Oct 23rd, 2014

Gardening: Ornamental Grass to the Rescue

by Lynn Kirk, Public Relations Writer,  Lewis Ginter Botanical Garden, reprinted with permission from the Richmond Times-Dispatch

grasses in the Asian Valley at Lewis Ginter Botanical Garden

Traditional turf is a good choice for high-activity areas, but ornamental grass is a sustainable alternative elsewhere in the landscape. And it also changes throughout the year. Pictured is the seasonal change of eulalia grass. Photo by Don Williamson

non-hardy purple fountain grass

The foreground shows purple fountain grass and in the distance you can see the Conservatory. The Conservatory lawn was recently planted with ornamental grasses: prairie dropseed, purple muhly grass and switchgrass. Photo by Don Williamson

Has your lawn set you up for what seems like a never-ending cycle of watering, mowing, fertilizing, aerating, reseeding, and then watering some more? If so, autumn is a good time to consider eco-friendly alternatives, including countless varieties of ornamental grasses. Unlike traditional turf, ornamental grass typically requires little to no watering once established. Deep roots, typically much longer than that of traditional turf, enable ornamental grass to better tolerate drought conditions. The longer roots also encourage infiltration of rainwater into the local water table, which helps improve water quality and reduces stormwater runoff.

Flowering perennials provide a nice complement to ornamental grasses, including this hardy dwarf fountain grass.  Photo by  Don Williamson

Flowering perennials provide a nice complement to ornamental grasses, including this hardy dwarf fountain grass. Don Williamson

“Ornamental grasses may be a better choice than trees and shrubs in several conditions,” said Grace Chapman, director of horticulture at Lewis Ginter Botanical Garden. “The grasses like poor soils, such as our area’s clay-heavy soil, and they typically don’t need fertilizer.” Many varieties rated for zone 7 are hardy perennials, reducing or even eliminating the need for annual plantings. For property owners, this can equate to less maintenance and expense. Since mature grasses can be divided for propagation of more plants, gardens also can be expanded without additional costs. Wildlife welcomes the switch from turf to ornamental grass. While birds rely on the grasses for food, thick clumps of growth provide cover, shelter and nesting sites, encouraging a more robust local ecosystem. Beyond practical reasons, there are aesthetic bonuses for incorporating ornamental grasses in the landscape: Their beauty provides ever-changing visual interest through all four seasons. With warm-season grasses, new growth appears in spring, stalks and plumes serve as focal points in summer and changing colors announce autumn. And unlike turf, at the end of the year, their texture and form provide structure in winter’s bare-bones landscape. Even with Richmond’s formal architecture and landscapes, ornamental grasses can find a home.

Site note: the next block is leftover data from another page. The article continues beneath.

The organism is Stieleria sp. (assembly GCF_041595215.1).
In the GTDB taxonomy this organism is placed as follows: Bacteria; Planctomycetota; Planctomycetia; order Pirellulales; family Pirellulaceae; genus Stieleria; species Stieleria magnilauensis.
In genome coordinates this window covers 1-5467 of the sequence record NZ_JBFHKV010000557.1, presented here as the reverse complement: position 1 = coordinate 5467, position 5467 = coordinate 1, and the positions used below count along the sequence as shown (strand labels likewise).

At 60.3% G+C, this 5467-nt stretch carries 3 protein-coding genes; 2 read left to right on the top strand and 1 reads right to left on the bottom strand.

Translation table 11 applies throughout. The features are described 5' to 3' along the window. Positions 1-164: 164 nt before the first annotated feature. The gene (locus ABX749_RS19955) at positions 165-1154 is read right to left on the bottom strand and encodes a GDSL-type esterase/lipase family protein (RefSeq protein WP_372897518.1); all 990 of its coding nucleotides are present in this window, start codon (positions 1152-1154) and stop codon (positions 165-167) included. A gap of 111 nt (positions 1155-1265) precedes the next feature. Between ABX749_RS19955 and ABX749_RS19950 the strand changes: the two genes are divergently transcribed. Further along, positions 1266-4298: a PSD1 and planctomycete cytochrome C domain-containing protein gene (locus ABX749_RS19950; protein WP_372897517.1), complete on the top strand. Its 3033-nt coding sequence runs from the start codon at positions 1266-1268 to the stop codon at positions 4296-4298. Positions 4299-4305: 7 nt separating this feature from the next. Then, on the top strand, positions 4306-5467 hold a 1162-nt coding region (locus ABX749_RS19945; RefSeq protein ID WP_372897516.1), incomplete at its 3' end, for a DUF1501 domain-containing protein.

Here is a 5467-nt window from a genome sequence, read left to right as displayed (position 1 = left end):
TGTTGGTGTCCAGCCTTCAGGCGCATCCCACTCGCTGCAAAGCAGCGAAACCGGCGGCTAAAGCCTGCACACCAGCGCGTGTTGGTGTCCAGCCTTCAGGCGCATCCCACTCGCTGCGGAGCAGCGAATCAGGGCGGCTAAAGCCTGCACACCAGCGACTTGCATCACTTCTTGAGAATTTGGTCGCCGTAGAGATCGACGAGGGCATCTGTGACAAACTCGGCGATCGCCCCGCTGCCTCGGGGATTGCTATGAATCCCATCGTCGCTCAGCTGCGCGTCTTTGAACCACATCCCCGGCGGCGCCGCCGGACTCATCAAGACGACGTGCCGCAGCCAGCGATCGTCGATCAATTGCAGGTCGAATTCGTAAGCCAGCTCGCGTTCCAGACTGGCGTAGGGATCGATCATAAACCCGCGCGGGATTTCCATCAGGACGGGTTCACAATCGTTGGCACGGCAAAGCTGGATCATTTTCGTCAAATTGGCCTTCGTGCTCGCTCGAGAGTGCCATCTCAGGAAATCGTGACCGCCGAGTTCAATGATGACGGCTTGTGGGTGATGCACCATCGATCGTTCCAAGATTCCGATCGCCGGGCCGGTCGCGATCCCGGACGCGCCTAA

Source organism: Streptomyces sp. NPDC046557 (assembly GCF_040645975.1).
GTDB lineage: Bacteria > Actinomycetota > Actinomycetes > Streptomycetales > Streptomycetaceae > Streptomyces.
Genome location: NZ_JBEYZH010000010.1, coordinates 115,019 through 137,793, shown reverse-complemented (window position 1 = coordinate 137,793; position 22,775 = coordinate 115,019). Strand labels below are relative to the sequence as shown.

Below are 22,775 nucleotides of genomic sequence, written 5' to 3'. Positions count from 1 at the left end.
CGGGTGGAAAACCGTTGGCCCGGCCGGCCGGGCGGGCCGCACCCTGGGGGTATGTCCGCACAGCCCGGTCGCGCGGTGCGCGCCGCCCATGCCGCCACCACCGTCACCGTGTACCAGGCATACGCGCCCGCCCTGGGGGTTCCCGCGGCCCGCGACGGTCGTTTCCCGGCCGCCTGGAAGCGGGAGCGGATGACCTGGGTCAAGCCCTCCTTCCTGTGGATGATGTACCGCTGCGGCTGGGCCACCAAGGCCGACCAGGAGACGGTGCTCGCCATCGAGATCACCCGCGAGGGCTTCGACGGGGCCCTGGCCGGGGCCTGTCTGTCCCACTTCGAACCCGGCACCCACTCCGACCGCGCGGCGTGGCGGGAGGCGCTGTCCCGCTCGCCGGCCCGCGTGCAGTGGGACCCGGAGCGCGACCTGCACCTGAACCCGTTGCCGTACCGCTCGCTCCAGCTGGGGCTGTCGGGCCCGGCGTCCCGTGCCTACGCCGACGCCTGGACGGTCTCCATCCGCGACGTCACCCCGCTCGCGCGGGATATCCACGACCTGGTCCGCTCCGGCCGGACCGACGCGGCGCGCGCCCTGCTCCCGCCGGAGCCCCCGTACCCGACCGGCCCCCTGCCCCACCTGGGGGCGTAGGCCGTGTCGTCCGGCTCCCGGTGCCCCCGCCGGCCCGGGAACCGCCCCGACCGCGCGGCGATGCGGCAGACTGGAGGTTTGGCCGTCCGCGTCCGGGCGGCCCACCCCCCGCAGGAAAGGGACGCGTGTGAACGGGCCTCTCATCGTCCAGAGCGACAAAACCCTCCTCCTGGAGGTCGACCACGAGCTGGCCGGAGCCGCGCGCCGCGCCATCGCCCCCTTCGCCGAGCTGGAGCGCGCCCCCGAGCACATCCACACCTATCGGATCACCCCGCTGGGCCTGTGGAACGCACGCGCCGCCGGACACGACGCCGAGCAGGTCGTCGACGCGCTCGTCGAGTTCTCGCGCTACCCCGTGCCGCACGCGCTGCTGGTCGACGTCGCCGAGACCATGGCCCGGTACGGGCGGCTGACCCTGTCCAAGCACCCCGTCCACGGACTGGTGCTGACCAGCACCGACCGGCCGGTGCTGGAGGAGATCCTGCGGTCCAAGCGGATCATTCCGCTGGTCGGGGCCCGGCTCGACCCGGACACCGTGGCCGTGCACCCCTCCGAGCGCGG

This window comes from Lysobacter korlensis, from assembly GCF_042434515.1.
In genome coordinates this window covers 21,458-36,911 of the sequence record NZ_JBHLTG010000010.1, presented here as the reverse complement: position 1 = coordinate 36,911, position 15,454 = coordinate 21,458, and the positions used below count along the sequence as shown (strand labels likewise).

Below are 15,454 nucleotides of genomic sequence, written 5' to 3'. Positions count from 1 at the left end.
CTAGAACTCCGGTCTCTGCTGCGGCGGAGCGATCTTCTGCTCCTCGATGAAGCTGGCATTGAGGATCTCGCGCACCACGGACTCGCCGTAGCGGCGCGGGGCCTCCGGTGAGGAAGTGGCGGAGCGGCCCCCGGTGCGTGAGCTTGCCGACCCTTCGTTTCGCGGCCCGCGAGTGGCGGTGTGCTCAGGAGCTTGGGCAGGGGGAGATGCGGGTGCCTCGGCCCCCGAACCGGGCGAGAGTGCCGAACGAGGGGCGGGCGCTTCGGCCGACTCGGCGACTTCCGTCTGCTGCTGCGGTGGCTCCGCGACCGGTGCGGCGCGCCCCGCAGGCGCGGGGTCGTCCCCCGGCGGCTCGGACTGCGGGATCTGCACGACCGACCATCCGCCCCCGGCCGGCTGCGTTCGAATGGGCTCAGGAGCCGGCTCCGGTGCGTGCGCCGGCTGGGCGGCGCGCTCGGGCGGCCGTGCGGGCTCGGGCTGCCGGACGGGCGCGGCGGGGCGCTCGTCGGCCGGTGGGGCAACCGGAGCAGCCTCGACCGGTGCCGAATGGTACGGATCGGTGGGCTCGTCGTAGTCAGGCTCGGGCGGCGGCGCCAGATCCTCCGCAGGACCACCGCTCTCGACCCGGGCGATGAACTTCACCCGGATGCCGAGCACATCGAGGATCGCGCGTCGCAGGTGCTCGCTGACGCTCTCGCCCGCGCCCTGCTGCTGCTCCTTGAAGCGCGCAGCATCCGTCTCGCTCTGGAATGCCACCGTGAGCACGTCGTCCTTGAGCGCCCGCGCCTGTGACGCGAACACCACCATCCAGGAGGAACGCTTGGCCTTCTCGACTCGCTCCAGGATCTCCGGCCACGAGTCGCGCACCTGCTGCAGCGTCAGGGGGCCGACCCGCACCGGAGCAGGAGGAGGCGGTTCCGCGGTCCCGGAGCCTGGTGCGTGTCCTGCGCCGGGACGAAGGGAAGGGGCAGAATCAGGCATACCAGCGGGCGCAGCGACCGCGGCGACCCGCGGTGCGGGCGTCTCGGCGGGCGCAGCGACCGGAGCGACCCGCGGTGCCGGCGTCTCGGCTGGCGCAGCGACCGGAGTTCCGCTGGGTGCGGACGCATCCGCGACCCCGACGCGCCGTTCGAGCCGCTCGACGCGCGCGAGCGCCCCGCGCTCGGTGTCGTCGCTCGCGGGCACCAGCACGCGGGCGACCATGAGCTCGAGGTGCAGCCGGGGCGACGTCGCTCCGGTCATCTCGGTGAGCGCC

“They can be very structured and classic or more naturalistic for a meadow effect,” Chapman said. “There are so many varieties to choose from, so do your homework to achieve the effect you want.”

yellow grass

Many ornamental grasses, like this sedge, acknowledge autumn with eye-catching hues. Photo by
Don Williamson

Selections can range from cool- to warm-season growth habits, sunny to shade loving, dry to wet preferences, solid hued to variegated foliages, and upright to arching forms. Design flexibility also stems from varying heights at maturity, ranging from low-growing grasses for groundcovers to tall grasses for screens and backdrops. Most ornamental grasses are striking additions, whether planted in large expanses or mixed with annuals and other perennials.
“They can even be prominently positioned as an exclamation point in the landscape,” Chapman said. “Ornamental grasses add a completely different element to the environment, and they’re enchanting as they blow in the breeze.”

Ornamental grasses grow near the water at Lewis Ginter Botanical Garden, with the Tree House reflected in the background. Photo by Lucky Ginger Studio

Ornamental grasses grow near the water at Lewis Ginter Botanical Garden, with the Tree House reflected in the background. Photo by Lucky Ginger Studio

Sampling of Zone 7 Ornamental Grasses

Low height: Flame grass, prairie dropseed, ribbon grass, sedge

Dwarf varieties, medium height: Blue oatgrass, blue fescue, feather reedgrass, little bluestem, muhly grass, purple love grass, switchgrass, zebragrass

Tall height: big bluestem, fountain grass, maiden grass, pampas grass, ravennagrass,

 

Editor’s Note: This article first published in the Richmond Times-Dispatch, in October 2014.  

blue fescue

In terms of color, form and texture, even container plantings benefit from the addition of ornamental grasses like this blue fescue. Photo by Don Williamson.

Jonah Holland is PR & Marketing Coordinator at Lewis Ginter Botanical Garden, specializing in social media. She's been known to go for a walk, and come back completely inspired to write a blog post on her newest found adventure.

You May Also Like